Exploring Cannabis Pain Relief: My Personal Story

by Dec 5, 2023Cannabis Culture, Health & Wellness

If someone had told me years ago that I would be using cannabis for pain relief, specifically to manage my chronic joint and back pain, I might have been skeptical. But here I am, sharing my personal journey of discovering the powerful pain-relieving properties of cannabis pain relief and how it has not only improved my quality of life but also allowed me to move away from relying on pharmaceuticals and their terrible side effects.

As we delve deeper into the realm of cannabis for pain relief, it’s crucial to comprehend the science, facts, and research that underpin it. But it’s also important to share my personal journey, the transformation that took place in my life when I embraced cannabis as a pain management tool.

Goodbye Painkillers

Coming off painkillers was no easy feat. The withdrawal symptoms were challenging, and the fear of unmanaged pain was always at the back of my mind. However, the introduction of cannabis into my pain management regimen marked a turning point in my journey. The transition was gradual, but the changes were profound.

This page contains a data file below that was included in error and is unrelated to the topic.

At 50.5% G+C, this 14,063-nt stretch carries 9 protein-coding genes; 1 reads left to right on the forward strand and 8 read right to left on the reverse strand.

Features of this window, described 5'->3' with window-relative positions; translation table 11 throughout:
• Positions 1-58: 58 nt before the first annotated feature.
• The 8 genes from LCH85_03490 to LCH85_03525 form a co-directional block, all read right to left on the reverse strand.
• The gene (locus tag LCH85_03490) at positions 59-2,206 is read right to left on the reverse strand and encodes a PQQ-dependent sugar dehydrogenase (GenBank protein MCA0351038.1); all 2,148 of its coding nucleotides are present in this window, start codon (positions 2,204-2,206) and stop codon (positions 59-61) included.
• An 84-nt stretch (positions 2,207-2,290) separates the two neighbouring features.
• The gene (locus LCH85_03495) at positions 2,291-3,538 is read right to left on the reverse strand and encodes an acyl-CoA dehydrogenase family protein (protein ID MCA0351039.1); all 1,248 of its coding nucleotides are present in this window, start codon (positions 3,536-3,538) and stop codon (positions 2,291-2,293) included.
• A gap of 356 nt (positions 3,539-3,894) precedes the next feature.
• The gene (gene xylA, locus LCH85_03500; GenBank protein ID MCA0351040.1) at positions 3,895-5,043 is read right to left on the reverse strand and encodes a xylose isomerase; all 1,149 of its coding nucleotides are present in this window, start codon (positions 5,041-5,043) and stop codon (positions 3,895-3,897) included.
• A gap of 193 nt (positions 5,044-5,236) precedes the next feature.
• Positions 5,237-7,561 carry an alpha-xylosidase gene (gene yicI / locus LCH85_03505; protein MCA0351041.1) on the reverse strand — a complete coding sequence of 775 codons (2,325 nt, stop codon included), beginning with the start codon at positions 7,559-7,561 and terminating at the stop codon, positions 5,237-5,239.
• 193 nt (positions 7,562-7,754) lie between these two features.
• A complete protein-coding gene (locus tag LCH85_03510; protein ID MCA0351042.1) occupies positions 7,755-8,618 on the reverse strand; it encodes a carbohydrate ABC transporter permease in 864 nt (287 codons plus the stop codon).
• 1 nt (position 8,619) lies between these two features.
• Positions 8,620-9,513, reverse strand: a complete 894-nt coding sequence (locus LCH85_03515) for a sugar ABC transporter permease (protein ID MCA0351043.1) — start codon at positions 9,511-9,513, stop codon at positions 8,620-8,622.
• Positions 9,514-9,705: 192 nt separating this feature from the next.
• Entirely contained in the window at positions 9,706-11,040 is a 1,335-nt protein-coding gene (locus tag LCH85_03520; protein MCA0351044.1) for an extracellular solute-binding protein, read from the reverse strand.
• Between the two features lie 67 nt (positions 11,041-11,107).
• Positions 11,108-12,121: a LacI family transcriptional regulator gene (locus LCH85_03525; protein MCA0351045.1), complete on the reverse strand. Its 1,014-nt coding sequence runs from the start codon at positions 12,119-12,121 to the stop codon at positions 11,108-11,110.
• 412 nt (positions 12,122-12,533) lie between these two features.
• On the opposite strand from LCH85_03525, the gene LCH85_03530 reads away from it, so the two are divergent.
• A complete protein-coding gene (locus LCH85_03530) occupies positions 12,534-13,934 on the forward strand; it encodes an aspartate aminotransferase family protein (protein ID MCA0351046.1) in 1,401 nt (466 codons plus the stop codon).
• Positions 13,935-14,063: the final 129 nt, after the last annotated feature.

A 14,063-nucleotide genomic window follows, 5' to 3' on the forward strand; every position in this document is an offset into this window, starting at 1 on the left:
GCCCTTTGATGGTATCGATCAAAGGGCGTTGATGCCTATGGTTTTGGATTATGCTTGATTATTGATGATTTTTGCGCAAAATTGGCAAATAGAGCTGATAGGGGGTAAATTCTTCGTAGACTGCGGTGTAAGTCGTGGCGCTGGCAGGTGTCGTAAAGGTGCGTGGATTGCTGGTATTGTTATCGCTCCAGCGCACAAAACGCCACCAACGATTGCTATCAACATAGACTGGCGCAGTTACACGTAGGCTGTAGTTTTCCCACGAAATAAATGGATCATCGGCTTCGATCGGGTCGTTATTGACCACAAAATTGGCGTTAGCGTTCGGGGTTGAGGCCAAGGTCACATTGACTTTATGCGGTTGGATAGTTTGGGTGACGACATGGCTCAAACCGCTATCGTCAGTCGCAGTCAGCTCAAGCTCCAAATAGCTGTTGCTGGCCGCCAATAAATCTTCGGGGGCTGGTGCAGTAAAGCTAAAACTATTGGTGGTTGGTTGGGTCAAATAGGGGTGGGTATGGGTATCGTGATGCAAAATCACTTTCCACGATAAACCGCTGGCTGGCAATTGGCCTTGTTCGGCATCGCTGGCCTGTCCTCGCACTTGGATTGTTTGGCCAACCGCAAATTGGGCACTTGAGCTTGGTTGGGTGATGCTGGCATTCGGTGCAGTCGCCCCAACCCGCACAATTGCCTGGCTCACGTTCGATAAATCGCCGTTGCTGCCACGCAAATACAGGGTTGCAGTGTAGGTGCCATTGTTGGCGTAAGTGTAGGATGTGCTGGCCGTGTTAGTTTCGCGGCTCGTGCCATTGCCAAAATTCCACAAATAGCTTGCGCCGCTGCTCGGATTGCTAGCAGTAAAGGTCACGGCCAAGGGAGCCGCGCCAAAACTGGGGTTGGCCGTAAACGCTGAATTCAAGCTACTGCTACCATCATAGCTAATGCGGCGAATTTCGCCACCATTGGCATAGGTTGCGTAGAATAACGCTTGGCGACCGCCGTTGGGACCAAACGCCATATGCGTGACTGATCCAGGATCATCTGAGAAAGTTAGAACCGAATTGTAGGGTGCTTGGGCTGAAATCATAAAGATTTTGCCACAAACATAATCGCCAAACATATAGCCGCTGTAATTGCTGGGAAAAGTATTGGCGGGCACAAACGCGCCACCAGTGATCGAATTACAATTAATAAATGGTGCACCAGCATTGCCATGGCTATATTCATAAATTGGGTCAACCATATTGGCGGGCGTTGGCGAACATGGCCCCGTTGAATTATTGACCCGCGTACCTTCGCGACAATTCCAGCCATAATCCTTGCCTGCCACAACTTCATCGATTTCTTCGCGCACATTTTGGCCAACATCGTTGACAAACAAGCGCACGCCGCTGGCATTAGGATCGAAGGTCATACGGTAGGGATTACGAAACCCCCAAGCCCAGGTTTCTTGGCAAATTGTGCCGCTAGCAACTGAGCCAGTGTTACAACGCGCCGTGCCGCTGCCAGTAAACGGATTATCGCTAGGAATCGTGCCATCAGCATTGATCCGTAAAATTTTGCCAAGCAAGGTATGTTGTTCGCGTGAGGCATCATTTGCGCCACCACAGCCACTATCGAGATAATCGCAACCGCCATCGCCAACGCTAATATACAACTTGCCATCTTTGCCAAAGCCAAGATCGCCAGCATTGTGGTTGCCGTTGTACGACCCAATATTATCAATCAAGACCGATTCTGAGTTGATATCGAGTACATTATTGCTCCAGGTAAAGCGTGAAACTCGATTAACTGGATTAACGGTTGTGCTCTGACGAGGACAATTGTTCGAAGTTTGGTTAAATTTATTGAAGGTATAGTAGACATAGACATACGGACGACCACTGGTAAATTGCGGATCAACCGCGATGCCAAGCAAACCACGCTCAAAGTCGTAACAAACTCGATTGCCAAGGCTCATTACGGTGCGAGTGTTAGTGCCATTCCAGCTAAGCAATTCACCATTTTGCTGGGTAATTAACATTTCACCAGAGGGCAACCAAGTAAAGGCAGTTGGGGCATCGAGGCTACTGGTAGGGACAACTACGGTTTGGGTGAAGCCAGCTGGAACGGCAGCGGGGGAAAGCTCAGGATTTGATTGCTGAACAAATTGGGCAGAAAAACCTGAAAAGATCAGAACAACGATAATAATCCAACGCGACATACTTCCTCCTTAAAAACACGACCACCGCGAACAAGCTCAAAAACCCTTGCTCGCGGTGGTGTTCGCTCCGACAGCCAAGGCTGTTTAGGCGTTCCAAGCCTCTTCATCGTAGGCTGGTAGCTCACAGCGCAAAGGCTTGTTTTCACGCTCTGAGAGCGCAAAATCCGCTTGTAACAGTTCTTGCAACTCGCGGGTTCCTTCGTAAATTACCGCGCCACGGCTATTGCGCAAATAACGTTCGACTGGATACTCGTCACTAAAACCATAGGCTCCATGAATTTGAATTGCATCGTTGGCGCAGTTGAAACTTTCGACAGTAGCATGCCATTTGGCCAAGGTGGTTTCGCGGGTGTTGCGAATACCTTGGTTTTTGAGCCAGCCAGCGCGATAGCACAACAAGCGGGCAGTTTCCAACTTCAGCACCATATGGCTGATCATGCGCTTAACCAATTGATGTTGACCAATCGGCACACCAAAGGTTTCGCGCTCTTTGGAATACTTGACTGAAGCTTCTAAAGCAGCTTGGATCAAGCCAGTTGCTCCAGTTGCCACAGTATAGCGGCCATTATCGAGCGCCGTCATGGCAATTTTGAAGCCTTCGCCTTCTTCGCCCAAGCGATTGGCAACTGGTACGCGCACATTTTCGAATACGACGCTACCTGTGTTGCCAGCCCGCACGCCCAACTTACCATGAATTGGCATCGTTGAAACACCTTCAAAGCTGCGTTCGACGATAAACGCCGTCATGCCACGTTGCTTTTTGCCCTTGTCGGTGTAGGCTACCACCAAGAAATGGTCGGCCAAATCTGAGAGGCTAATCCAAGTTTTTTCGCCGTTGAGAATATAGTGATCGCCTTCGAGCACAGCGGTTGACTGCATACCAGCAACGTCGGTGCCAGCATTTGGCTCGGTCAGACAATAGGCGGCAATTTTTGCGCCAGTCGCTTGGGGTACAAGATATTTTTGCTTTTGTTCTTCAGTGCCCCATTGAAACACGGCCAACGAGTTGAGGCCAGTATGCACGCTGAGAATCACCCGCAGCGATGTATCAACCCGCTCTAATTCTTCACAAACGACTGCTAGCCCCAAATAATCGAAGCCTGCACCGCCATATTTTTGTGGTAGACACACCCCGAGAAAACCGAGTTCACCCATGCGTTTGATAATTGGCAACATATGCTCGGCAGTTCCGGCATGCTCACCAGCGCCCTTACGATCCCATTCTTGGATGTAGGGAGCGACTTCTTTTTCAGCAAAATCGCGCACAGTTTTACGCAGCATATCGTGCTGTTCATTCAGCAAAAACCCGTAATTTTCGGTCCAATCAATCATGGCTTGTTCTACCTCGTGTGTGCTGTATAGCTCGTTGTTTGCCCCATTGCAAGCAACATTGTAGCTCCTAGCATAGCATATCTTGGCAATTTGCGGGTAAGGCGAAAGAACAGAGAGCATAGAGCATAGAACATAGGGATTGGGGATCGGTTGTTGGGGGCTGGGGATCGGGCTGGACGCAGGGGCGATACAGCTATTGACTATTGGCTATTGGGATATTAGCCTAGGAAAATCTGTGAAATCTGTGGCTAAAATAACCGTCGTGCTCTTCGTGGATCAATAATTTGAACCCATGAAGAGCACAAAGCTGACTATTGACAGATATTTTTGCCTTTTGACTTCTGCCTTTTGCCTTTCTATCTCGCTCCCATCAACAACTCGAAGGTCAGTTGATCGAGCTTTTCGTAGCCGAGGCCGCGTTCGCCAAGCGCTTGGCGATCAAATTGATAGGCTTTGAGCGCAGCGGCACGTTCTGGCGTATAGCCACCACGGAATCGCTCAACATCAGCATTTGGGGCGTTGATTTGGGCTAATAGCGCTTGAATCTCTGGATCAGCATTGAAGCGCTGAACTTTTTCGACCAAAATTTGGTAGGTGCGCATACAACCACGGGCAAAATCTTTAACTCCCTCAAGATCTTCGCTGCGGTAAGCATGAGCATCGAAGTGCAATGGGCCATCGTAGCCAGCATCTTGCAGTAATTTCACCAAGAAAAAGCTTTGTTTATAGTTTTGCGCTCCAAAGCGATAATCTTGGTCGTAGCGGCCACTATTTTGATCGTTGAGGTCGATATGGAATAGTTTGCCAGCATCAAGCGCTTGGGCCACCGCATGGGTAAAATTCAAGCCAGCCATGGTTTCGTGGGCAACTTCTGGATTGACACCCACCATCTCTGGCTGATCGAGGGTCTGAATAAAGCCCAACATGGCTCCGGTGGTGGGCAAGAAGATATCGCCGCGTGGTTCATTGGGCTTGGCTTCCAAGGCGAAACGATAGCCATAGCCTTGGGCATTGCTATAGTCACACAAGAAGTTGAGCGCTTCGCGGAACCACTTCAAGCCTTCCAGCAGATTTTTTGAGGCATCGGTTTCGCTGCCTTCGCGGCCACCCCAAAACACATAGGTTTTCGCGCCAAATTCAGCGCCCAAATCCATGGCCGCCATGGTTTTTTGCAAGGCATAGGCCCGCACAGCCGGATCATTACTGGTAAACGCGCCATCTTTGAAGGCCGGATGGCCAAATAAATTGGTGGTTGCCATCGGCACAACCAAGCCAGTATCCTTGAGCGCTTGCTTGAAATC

I started noticing improvements in my overall health and well-being. The constant fog that had been a side effect of the painkillers began to lift. I found myself more present, more engaged in my day-to-day life. My sleep improved, and so did my mood. I was able to participate in activities that I had previously avoided due to pain or the fear of pain.

But the most significant change was in my quality of life. I was no longer just surviving each day, but actually living. I was able to enjoy simple pleasures that I had taken for granted before the onset of chronic pain – a walk in the park, a game with my kids, a peaceful night’s sleep.

Switching to cannabis for pain relief wasn’t just about managing pain. It was about reclaiming my life from the clutches of chronic pain and the side effects of pharmaceuticals. And while cannabis may not be the solution for everyone, it was, without a doubt, a game-changer for me.

Cannabis Pain Relief: Key Takeaways

  • Exploring Cannabis Pain Relief involves understanding its long history of use to treat pain, navigating regulations for access and learning from personal experience.

  • THC & CBD have different properties. Consult a professional to find the best option for you.

  • Clinical evidence supports cannabis as an effective treatment for chronic non-cancer pain but consulting a healthcare professional is essential before using it.

Understanding Cannabis and Pain Relief

Illustration of cannabis plant with leaves and flowers